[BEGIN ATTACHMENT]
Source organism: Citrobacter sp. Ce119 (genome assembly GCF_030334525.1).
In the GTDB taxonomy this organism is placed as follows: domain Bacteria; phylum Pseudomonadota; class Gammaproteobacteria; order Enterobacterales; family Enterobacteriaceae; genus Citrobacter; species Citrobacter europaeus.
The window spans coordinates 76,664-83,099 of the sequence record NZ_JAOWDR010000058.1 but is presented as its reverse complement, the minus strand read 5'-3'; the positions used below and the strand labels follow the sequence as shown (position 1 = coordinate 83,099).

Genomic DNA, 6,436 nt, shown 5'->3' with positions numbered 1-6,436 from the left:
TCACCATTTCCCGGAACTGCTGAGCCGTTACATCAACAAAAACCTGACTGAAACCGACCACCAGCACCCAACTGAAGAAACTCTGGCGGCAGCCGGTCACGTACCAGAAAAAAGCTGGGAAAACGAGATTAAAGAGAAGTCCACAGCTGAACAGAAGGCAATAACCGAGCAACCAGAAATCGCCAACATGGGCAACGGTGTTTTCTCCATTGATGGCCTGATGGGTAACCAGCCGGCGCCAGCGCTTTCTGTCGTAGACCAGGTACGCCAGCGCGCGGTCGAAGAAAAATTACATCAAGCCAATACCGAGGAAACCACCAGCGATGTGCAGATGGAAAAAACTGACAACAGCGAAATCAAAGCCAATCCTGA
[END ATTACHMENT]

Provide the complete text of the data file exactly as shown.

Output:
Source organism: Citrobacter sp. Ce119 (genome assembly GCF_030334525.1).
In the GTDB taxonomy this organism is placed as follows: domain Bacteria; phylum Pseudomonadota; class Gammaproteobacteria; order Enterobacterales; family Enterobacteriaceae; genus Citrobacter; species Citrobacter europaeus.
The window spans coordinates 76,664-83,099 of the sequence record NZ_JAOWDR010000058.1 but is presented as its reverse complement, the minus strand read 5'-3'; the positions used below and the strand labels follow the sequence as shown (position 1 = coordinate 83,099).

Genomic DNA, 6,436 nt, shown 5'->3' with positions numbered 1-6,436 from the left:
TCACCATTTCCCGGAACTGCTGAGCCGTTACATCAACAAAAACCTGACTGAAACCGACCACCAGCACCCAACTGAAGAAACTCTGGCGGCAGCCGGTCACGTACCAGAAAAAAGCTGGGAAAACGAGATTAAAGAGAAGTCCACAGCTGAACAGAAGGCAATAACCGAGCAACCAGAAATCGCCAACATGGGCAACGGTGTTTTCTCCATTGATGGCCTGATGGGTAACCAGCCGGCGCCAGCGCTTTCTGTCGTAGACCAGGTACGCCAGCGCGCGGTCGAAGAAAAATTACATCAAGCCAATACCGAGGAAACCACCAGCGATGTGCAGATGGAAAAAACTGACAACAGCGAAATCAAAGCCAATCCTGA